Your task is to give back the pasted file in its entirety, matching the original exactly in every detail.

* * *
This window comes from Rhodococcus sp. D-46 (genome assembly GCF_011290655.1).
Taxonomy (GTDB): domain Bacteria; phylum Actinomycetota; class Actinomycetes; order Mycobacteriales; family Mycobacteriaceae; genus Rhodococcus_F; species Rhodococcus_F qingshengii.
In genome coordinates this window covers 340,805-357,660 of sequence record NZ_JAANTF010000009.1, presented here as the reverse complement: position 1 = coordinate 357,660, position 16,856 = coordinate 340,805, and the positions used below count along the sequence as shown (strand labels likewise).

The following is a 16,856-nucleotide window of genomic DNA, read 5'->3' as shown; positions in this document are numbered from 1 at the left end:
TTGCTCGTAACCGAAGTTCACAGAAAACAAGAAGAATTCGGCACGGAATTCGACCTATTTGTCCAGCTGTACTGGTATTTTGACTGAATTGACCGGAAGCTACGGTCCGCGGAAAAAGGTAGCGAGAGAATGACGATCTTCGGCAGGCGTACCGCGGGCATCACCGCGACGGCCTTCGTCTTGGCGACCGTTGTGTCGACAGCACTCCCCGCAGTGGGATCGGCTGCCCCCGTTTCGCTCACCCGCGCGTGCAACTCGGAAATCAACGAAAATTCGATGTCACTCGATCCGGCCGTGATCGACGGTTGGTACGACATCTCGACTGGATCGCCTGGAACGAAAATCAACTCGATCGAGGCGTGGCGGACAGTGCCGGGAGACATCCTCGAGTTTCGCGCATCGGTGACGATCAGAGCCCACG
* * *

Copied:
This window comes from Rhodococcus sp. D-46 (genome assembly GCF_011290655.1).
Taxonomy (GTDB): domain Bacteria; phylum Actinomycetota; class Actinomycetes; order Mycobacteriales; family Mycobacteriaceae; genus Rhodococcus_F; species Rhodococcus_F qingshengii.
In genome coordinates this window covers 340,805-357,660 of sequence record NZ_JAANTF010000009.1, presented here as the reverse complement: position 1 = coordinate 357,660, position 16,856 = coordinate 340,805, and the positions used below count along the sequence as shown (strand labels likewise).

The following is a 16,856-nucleotide window of genomic DNA, read 5'->3' as shown; positions in this document are numbered from 1 at the left end:
TTGCTCGTAACCGAAGTTCACAGAAAACAAGAAGAATTCGGCACGGAATTCGACCTATTTGTCCAGCTGTACTGGTATTTTGACTGAATTGACCGGAAGCTACGGTCCGCGGAAAAAGGTAGCGAGAGAATGACGATCTTCGGCAGGCGTACCGCGGGCATCACCGCGACGGCCTTCGTCTTGGCGACCGTTGTGTCGACAGCACTCCCCGCAGTGGGATCGGCTGCCCCCGTTTCGCTCACCCGCGCGTGCAACTCGGAAATCAACGAAAATTCGATGTCACTCGATCCGGCCGTGATCGACGGTTGGTACGACATCTCGACTGGATCGCCTGGAACGAAAATCAACTCGATCGAGGCGTGGCGGACAGTGCCGGGAGACATCCTCGAGTTTCGCGCATCGGTGACGATCAGAGCCCACG